Harris’s record as a prosecutor was representative of a politics of the past. The nation has moved on.
News broke on Tuesday that Kamala Harris was ending her run for president. While there are a number of reasons why her candidacy was not successful, chief among them was her decision to brand herself a “progressive prosecutor.” She was not, at least not by today’s standards.
The Achilles heel for the Harris campaign has been a perceived lack of authenticity. There is no better example of the gap between public presentation and historical record than her mischaracterization of who she was and what she did from 2004-2015, when she was San Francisco’s District Attorney and then California’s Attorney General. In truth, Harris’s record reveals that she is a centrist on criminal justice. Had she run on that record or reckoned with it—including acknowledging the harm her status-quo policies inflicted—the outcome might have been different.
It is understandable that Harris would want to claim the progressive prosecutor label—it is trending nationally now. It signals to voters that a candidate will break from the failed tough-on-crime policies of the past. In the last five years, reform-minded candidates across the country have run and won top prosecutor posts on a message of ending money bail, refusing to prosecute low level drug crimes, and vows to prosecute police officers who shoot unarmed civilians—who are almost always black and brown men.
Harris positioned herself as the original “progressive prosecutor.” She was first elected as San Francisco’s top prosecutor in 2004. As District Attorney, she pledged to never impose the death penalty, defying the city’s police department and Democratic leaders who were clamoring for the execution of a 21-year-old who killed an undercover police officer. She later wrote a book called “Smart on Crime” that urged officials to abandon the “tough on crime” policies of the past and instead favor rehabilitation over punishment. By the standards of the time, claiming a “smart on crime” mantle was lonely territory for an elected prosecutor.
But Harris fell behind the curve over the past fifteen years, as the nation’s sense of the scope and moral urgency of needed reforms to the criminal legal system—and especially to the role of elected prosecutor—shifted dramatically. The shift revealed that Harris’s brand of “progressive prosecution” was really just “slightly less-awful prosecution” — a politics, and set of policies, that still meant being complicit in securing America’s position as the world’s leading jailer. As Attorney General, she weaponized technicalities to keep wrongfully convicted people behind bars rather than allow them new trials with competent counsel and prosecutors willing to play fair. One of them, Kevin Cooper, is on death row. Another, George Gage, will die in prison without intervention from the Governor. In both cases, Harris had the power to change the outcome. She could have demanded DNA testing in Cooper’s case. She refused. She could have conceded Gage’s conviction was based on the prosecutor’s decision to suppress evidence that devastated the credibility of the sole witness against him. She didn’t.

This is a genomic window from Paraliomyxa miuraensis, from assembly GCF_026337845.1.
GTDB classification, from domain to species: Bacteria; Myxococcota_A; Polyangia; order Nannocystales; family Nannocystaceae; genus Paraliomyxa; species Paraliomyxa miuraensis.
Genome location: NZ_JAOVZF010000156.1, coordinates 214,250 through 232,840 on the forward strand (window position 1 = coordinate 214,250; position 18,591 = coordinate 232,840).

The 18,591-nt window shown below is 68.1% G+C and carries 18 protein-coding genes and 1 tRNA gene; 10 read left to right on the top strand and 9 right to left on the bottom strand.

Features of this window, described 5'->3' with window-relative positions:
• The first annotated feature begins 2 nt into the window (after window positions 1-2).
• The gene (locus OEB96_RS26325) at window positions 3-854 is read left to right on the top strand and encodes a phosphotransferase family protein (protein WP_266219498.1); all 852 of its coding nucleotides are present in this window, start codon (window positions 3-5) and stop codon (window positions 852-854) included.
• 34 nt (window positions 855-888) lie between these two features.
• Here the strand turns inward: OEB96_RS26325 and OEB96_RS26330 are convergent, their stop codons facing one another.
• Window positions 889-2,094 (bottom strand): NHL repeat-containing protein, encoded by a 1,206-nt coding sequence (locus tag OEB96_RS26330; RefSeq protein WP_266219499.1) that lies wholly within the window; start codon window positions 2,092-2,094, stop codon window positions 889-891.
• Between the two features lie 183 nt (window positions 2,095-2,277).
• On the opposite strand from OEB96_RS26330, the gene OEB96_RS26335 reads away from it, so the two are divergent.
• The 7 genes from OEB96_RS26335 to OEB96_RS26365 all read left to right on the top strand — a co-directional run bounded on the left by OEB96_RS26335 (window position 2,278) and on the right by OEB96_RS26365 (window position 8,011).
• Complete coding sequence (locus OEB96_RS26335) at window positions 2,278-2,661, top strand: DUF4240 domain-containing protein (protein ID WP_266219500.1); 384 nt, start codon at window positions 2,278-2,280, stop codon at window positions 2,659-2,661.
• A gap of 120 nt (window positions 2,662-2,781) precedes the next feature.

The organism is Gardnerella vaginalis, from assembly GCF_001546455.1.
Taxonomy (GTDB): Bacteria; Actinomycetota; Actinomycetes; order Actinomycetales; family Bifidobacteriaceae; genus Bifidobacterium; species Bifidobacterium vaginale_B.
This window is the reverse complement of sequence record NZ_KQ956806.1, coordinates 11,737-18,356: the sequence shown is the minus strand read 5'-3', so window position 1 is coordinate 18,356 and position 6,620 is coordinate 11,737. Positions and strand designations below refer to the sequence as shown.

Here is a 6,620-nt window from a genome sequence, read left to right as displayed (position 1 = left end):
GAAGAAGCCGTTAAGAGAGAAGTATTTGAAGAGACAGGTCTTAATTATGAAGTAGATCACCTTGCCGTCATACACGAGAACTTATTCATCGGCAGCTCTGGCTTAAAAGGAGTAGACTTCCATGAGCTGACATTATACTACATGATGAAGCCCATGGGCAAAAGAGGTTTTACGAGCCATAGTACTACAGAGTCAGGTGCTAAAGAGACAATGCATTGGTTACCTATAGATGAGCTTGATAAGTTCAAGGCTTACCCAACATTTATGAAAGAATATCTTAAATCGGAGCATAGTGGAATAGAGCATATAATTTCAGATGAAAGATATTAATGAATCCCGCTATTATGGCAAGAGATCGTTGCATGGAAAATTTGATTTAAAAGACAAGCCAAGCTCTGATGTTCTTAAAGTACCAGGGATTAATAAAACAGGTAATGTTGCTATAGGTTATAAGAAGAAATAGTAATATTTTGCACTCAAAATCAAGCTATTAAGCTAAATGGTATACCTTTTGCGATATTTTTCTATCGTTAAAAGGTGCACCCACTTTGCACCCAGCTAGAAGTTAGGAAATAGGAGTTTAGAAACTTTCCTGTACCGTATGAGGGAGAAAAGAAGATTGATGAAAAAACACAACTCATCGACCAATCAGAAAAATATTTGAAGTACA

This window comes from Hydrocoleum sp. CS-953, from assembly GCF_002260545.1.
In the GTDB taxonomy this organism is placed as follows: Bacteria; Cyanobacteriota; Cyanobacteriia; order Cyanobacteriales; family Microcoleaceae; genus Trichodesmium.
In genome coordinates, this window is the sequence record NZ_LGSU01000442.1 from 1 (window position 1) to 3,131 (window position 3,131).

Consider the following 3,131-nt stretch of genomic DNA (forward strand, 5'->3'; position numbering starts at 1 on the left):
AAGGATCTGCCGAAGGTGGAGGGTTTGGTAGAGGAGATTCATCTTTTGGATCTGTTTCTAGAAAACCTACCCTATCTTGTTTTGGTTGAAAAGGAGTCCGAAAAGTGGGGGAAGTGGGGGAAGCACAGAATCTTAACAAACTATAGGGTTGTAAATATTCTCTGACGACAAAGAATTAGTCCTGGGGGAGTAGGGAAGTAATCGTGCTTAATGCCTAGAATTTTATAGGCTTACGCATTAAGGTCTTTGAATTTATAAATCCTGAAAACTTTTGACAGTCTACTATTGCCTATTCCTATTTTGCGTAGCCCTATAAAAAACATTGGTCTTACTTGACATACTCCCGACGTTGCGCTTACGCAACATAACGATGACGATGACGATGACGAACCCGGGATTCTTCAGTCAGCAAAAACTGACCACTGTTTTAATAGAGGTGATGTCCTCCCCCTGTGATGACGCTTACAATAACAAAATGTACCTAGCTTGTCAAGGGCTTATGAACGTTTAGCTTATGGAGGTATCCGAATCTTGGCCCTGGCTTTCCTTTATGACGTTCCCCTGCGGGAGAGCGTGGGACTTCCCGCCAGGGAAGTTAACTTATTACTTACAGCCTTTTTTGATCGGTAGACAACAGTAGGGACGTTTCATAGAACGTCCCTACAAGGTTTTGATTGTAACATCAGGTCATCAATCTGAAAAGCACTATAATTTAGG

Harris also failed to hold police and prosecutors accountable for misconduct. In Orange County, where a sprawling jailhouse informant scandal has robbed countless people of their right to a fair trial, her lack of meaningful oversight has contributed to a crisis of legitimacy that continues to upend the county’s criminal justice system.
In 2015, when called upon by the Legislative Black Caucus to support bills that would have mandated that all police officers wear body worn cameras and that the Attorney General’s office investigate lethal officer-involved shootings, she declined. She championed a law that went after the parents of chronically truant children, laughed when asked if marijuana should be legal, and supported a system that locks up people who are too poor to post exorbitant money bail. These policies were part and parcel of a system of mass incarceration that has deeply harmed poor people and communities of color.
Harris was dogged throughout her campaign by questions about her troubling acts and, perhaps more importantly, failures to act—declining to take bold stances that would have angered law enforcement officials. Rather than admit the obvious, she doubled down, insisting that she had always been a reformer of a broken system. The truth is that Harris embraced progressive criminal justice policies only when it was safe to do so, including from her seat in the U.S. Senate, after they had become popular. Harris is famous for repeating the advice, “Don’t let people tell them who you are. You tell them who you are.”
But voters want more than talk. They want you to show them.
Lara Bazelon is a law professor at the University of San Francisco School of Law, where she directs the criminal and racial justice clinics. Before that, she was the director of the Loyola Law School Project for the Innocent in Los Angeles. Originally published in the Appeal.